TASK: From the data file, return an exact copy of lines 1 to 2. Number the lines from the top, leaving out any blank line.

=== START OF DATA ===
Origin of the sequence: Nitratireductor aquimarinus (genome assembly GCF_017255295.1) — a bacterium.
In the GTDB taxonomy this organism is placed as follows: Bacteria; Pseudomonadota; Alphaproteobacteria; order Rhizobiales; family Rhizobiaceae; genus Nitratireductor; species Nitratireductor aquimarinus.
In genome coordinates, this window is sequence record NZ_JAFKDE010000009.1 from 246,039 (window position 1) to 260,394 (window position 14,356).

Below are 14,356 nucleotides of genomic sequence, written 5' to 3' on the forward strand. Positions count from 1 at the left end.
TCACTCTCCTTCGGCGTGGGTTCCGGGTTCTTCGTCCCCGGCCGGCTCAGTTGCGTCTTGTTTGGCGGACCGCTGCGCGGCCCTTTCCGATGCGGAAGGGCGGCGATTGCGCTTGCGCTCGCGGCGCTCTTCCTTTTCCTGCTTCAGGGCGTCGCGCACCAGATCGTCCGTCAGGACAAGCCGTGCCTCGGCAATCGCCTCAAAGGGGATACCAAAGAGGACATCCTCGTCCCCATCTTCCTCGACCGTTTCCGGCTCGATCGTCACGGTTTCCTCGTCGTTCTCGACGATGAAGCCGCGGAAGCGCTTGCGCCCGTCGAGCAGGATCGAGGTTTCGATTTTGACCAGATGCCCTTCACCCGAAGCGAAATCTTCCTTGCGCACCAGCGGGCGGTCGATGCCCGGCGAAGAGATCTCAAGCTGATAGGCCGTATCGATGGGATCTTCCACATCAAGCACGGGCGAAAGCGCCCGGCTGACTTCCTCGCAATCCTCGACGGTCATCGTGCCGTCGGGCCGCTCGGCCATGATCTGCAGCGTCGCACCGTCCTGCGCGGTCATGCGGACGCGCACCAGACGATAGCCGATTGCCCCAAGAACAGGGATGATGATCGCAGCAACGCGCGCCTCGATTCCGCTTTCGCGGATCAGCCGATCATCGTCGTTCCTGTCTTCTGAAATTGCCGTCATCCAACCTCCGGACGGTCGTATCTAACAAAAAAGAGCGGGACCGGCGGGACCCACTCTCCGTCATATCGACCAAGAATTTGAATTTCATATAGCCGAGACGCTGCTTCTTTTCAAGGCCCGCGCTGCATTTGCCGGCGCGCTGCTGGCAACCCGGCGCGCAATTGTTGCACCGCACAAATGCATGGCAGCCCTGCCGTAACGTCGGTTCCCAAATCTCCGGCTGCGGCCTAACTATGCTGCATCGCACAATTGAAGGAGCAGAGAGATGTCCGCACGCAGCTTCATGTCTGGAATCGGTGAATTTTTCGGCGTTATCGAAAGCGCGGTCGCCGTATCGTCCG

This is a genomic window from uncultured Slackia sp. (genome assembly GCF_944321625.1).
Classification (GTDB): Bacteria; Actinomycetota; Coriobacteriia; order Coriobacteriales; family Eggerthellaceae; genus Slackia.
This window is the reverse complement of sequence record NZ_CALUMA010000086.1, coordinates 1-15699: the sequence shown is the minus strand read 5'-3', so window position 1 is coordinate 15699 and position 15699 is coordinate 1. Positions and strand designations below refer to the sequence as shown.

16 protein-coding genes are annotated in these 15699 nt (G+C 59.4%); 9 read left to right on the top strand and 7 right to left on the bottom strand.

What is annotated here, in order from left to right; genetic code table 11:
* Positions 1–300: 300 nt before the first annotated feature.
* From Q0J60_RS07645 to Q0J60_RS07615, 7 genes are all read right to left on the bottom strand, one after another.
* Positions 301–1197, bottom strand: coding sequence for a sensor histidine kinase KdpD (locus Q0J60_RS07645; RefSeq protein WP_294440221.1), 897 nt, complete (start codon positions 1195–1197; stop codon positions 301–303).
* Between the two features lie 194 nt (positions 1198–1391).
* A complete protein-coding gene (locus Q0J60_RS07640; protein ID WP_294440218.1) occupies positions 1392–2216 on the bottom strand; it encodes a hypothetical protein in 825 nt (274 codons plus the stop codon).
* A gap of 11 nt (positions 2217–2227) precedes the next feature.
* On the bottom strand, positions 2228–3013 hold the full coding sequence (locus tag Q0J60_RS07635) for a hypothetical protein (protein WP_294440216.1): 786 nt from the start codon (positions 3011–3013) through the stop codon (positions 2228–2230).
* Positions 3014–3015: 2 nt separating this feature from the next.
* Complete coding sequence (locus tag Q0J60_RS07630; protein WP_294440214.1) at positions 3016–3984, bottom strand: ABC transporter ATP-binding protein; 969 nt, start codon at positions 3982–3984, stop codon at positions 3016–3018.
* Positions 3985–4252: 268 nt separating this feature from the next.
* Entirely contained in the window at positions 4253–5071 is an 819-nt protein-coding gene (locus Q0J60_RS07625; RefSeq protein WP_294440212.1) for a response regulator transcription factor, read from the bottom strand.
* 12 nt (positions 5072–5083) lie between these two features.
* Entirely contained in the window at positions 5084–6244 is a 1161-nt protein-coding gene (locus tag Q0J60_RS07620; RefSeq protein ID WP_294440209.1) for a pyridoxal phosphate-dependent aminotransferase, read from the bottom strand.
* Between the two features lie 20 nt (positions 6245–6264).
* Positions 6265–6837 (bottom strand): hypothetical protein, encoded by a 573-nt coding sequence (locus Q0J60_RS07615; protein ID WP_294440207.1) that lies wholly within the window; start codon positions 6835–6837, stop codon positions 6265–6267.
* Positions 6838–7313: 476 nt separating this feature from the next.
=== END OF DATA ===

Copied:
Origin of the sequence: Nitratireductor aquimarinus (genome assembly GCF_017255295.1) — a bacterium.
In the GTDB taxonomy this organism is placed as follows: Bacteria; Pseudomonadota; Alphaproteobacteria; order Rhizobiales; family Rhizobiaceae; genus Nitratireductor; species Nitratireductor aquimarinus.